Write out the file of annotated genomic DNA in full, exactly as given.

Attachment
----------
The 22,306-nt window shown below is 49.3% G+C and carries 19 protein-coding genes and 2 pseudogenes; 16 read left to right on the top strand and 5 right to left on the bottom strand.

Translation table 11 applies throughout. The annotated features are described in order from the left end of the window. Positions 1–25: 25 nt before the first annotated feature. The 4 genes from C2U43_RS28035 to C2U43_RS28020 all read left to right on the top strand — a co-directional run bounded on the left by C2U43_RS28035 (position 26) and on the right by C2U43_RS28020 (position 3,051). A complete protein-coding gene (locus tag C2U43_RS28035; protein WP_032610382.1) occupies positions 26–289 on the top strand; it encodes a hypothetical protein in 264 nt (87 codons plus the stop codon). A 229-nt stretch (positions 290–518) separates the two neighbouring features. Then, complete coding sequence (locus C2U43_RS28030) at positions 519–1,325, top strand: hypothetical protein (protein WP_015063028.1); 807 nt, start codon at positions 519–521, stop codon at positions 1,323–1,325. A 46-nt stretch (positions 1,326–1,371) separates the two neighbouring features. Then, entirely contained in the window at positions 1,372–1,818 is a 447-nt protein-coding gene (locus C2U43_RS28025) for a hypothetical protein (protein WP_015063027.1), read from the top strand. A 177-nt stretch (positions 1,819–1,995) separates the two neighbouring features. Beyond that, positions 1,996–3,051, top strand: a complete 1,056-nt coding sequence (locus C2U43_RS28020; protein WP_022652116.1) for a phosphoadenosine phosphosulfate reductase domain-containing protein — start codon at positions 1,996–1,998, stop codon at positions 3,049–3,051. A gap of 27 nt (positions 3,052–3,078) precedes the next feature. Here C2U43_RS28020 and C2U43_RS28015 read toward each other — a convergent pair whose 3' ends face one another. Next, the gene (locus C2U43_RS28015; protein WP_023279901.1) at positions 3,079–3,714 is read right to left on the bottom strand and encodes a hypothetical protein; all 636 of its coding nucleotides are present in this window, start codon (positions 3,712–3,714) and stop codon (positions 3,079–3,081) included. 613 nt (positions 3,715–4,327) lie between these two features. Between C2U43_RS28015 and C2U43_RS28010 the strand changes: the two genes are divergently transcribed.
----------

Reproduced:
The 22,306-nt window shown below is 49.3% G+C and carries 19 protein-coding genes and 2 pseudogenes; 16 read left to right on the top strand and 5 right to left on the bottom strand.

Translation table 11 applies throughout. The annotated features are described in order from the left end of the window. Positions 1–25: 25 nt before the first annotated feature. The 4 genes from C2U43_RS28035 to C2U43_RS28020 all read left to right on the top strand — a co-directional run bounded on the left by C2U43_RS28035 (position 26) and on the right by C2U43_RS28020 (position 3,051). A complete protein-coding gene (locus tag C2U43_RS28035; protein WP_032610382.1) occupies positions 26–289 on the top strand; it encodes a hypothetical protein in 264 nt (87 codons plus the stop codon). A 229-nt stretch (positions 290–518) separates the two neighbouring features. Then, complete coding sequence (locus C2U43_RS28030) at positions 519–1,325, top strand: hypothetical protein (protein WP_015063028.1); 807 nt, start codon at positions 519–521, stop codon at positions 1,323–1,325. A 46-nt stretch (positions 1,326–1,371) separates the two neighbouring features. Then, entirely contained in the window at positions 1,372–1,818 is a 447-nt protein-coding gene (locus C2U43_RS28025) for a hypothetical protein (protein WP_015063027.1), read from the top strand. A 177-nt stretch (positions 1,819–1,995) separates the two neighbouring features. Beyond that, positions 1,996–3,051, top strand: a complete 1,056-nt coding sequence (locus C2U43_RS28020; protein WP_022652116.1) for a phosphoadenosine phosphosulfate reductase domain-containing protein — start codon at positions 1,996–1,998, stop codon at positions 3,049–3,051. A gap of 27 nt (positions 3,052–3,078) precedes the next feature. Here C2U43_RS28020 and C2U43_RS28015 read toward each other — a convergent pair whose 3' ends face one another. Next, the gene (locus C2U43_RS28015; protein WP_023279901.1) at positions 3,079–3,714 is read right to left on the bottom strand and encodes a hypothetical protein; all 636 of its coding nucleotides are present in this window, start codon (positions 3,712–3,714) and stop codon (positions 3,079–3,081) included. 613 nt (positions 3,715–4,327) lie between these two features. Between C2U43_RS28015 and C2U43_RS28010 the strand changes: the two genes are divergently transcribed.